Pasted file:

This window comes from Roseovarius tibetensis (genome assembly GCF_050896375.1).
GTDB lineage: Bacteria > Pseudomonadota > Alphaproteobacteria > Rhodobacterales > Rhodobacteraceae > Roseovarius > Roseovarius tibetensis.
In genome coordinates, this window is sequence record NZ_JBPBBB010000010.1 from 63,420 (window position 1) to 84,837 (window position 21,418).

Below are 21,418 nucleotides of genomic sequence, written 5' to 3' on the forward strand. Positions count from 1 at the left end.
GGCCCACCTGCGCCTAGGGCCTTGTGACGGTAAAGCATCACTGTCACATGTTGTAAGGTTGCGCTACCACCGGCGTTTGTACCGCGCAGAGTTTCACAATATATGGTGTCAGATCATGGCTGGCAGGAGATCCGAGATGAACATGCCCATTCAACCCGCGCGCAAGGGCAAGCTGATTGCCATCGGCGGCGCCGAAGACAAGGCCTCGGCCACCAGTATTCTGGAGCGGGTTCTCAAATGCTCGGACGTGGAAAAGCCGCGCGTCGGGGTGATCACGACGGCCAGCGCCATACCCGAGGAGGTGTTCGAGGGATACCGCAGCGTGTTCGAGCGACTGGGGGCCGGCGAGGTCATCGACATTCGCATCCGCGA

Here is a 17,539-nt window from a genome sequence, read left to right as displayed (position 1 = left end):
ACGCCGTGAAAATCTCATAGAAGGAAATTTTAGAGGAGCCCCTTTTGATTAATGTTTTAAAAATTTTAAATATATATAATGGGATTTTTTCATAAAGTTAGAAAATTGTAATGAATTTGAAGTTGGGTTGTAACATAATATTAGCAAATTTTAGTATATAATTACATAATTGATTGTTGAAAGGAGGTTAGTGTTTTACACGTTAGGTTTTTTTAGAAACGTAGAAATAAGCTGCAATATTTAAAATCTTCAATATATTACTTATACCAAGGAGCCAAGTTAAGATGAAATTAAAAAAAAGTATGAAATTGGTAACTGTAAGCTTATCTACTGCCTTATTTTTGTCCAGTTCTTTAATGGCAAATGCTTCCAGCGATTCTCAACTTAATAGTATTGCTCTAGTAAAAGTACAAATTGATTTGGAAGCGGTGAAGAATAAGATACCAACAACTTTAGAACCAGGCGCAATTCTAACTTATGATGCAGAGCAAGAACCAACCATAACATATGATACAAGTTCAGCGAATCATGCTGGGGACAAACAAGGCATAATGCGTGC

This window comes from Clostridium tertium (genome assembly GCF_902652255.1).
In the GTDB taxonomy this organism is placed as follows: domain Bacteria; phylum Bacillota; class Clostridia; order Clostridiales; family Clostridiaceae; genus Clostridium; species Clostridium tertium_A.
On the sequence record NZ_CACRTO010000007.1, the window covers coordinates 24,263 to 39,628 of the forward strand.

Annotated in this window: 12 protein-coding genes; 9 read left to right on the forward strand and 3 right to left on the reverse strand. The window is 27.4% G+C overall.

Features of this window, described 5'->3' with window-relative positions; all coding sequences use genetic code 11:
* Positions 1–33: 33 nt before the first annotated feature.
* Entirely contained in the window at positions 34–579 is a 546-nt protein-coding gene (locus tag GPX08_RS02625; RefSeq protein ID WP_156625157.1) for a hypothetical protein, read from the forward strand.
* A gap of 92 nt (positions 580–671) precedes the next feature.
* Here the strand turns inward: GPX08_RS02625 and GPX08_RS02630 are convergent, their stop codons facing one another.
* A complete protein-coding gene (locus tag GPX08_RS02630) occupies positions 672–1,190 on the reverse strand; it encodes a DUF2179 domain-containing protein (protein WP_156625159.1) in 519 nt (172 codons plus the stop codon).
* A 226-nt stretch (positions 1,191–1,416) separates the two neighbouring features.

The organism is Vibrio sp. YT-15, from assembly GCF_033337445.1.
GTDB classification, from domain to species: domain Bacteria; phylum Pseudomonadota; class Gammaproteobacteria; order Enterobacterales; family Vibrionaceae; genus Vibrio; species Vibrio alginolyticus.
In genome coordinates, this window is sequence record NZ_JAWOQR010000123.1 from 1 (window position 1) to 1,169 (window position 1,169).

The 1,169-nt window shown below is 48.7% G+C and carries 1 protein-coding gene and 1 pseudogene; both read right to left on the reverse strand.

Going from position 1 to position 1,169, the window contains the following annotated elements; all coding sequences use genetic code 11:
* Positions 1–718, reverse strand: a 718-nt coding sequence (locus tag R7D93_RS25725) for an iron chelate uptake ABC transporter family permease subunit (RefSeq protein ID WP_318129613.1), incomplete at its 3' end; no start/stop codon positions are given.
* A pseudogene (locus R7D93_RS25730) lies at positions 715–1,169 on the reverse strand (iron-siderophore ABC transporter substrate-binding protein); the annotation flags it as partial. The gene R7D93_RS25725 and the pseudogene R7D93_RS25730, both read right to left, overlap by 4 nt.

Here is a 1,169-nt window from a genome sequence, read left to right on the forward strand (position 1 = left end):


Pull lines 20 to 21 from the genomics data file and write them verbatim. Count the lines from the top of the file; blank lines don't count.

GTDB classification, from domain to species: domain Bacteria; phylum Pseudomonadota; class Gammaproteobacteria; order Enterobacterales; family Vibrionaceae; genus Vibrio; species Vibrio alginolyticus.
In genome coordinates, this window is sequence record NZ_JAWOQR010000123.1 from 1 (window position 1) to 1,169 (window position 1,169).